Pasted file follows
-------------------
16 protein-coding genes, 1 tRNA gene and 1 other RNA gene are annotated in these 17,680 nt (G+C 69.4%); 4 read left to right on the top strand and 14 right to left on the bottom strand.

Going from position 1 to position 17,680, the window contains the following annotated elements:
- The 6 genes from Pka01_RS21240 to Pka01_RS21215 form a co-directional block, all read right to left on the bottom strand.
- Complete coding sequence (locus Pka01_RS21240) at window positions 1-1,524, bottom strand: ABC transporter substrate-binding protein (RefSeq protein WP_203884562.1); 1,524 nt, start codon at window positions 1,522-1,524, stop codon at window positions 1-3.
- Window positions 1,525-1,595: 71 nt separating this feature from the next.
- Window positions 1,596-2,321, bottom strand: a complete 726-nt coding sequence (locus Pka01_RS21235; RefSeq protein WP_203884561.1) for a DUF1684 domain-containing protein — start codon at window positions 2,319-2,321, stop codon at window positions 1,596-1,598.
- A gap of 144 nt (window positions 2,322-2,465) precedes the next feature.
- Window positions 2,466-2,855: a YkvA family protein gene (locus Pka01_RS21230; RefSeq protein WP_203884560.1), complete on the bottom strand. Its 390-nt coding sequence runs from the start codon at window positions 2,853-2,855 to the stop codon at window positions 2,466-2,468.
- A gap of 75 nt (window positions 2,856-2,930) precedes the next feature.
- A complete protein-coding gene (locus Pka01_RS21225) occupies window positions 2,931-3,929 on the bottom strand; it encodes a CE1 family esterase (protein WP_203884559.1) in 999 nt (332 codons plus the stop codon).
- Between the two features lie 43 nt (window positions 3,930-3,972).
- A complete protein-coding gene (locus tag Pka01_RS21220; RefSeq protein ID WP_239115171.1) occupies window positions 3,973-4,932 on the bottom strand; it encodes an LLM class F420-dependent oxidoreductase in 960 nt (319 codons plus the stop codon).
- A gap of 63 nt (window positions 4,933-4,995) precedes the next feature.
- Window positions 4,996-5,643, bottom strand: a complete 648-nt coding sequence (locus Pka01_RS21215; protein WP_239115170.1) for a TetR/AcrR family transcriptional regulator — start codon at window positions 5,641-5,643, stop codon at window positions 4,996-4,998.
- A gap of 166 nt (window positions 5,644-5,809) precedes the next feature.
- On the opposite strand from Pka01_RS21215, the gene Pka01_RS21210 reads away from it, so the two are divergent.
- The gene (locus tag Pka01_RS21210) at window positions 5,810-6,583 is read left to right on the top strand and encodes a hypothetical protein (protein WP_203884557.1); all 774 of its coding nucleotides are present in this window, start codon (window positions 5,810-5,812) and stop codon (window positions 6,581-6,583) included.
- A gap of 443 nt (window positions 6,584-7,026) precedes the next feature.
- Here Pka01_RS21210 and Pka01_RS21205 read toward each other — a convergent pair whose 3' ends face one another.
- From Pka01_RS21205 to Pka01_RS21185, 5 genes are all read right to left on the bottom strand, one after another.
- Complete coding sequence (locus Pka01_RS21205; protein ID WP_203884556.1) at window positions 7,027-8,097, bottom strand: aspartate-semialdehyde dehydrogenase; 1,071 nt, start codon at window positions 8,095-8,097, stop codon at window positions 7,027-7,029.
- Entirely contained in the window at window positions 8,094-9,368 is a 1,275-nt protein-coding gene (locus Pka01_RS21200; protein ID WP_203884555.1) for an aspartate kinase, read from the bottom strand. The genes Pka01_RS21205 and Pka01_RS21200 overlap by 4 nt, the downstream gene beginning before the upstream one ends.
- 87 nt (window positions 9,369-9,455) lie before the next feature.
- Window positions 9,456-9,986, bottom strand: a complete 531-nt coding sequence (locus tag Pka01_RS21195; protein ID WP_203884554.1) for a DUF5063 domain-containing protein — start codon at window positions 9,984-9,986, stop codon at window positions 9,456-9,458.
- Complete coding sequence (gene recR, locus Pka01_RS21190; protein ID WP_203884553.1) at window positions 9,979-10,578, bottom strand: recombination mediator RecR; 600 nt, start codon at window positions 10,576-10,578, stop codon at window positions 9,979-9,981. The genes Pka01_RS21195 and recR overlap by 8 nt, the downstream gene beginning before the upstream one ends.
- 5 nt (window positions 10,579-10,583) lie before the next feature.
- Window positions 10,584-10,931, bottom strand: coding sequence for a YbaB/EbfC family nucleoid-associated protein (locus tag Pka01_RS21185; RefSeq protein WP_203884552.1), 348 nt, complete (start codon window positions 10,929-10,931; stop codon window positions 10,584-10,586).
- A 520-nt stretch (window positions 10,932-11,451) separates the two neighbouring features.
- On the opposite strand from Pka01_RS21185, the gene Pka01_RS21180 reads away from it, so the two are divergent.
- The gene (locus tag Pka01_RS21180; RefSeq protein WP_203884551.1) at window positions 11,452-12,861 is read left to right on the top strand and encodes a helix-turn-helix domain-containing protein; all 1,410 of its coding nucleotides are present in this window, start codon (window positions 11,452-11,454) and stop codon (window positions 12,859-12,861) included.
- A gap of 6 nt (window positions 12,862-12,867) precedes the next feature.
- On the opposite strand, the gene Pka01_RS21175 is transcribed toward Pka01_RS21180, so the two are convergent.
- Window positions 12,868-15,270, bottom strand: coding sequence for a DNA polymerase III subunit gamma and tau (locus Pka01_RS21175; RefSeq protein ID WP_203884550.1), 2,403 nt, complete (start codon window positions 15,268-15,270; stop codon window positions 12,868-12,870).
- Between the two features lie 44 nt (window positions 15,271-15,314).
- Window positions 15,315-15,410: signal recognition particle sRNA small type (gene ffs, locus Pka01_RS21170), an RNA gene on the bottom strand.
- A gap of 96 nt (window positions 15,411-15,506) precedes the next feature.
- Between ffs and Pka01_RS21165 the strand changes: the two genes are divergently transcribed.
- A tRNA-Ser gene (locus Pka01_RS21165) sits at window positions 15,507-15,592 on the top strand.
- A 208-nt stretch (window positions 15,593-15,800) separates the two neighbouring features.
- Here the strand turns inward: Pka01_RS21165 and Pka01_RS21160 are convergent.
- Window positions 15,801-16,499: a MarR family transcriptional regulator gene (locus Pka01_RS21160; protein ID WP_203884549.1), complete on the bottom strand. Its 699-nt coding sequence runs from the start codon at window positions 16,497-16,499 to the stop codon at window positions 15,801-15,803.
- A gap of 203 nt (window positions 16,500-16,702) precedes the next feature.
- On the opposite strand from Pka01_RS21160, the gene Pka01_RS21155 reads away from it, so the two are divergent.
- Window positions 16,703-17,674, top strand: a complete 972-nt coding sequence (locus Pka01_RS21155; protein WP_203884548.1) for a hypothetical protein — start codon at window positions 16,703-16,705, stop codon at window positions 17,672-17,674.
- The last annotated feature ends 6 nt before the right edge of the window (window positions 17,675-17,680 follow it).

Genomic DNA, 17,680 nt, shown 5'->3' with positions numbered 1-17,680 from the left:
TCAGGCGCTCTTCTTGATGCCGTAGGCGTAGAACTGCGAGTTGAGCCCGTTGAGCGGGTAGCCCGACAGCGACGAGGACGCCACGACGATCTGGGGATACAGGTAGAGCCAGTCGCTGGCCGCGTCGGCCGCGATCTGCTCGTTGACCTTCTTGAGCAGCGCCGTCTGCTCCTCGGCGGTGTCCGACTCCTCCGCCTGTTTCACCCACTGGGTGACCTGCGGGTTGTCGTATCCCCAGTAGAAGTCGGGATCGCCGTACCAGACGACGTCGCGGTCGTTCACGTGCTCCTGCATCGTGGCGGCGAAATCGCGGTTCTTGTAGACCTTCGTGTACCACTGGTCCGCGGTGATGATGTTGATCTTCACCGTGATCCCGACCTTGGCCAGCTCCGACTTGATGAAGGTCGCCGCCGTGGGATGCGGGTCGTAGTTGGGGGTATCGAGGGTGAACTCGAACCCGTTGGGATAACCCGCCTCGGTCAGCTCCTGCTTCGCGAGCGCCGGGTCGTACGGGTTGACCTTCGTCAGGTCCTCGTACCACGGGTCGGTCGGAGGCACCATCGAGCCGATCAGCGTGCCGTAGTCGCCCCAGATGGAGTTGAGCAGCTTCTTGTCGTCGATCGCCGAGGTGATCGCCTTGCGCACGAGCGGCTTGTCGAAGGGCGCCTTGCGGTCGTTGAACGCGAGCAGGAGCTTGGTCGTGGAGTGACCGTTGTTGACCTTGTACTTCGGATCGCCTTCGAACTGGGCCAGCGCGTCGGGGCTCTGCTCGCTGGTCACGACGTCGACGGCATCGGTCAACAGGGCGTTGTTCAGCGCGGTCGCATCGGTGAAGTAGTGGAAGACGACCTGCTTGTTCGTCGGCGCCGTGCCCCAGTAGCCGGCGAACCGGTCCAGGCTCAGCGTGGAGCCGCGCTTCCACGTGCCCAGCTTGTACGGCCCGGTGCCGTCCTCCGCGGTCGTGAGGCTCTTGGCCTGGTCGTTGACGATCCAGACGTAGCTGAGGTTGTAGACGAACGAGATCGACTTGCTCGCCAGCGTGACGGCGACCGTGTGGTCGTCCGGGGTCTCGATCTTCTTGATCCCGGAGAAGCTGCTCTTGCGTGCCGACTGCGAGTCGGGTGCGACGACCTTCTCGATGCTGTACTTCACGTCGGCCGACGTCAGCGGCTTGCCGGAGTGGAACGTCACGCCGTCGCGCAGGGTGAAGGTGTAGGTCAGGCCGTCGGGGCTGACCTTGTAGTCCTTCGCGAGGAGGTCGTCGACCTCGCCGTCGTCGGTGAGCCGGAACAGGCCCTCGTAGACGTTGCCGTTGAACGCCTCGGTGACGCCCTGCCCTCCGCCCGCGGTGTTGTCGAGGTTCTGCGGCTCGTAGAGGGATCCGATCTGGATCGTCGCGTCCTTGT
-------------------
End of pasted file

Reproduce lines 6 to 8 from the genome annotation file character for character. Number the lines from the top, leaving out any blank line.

- Window positions 1,596-2,321, bottom strand: a complete 726-nt coding sequence (locus Pka01_RS21235; RefSeq protein WP_203884561.1) for a DUF1684 domain-containing protein — start codon at window positions 2,319-2,321, stop codon at window positions 1,596-1,598.
- A gap of 144 nt (window positions 2,322-2,465) precedes the next feature.
- Window positions 2,466-2,855: a YkvA family protein gene (locus Pka01_RS21230; RefSeq protein WP_203884560.1), complete on the bottom strand. Its 390-nt coding sequence runs from the start codon at window positions 2,853-2,855 to the stop codon at window positions 2,466-2,468.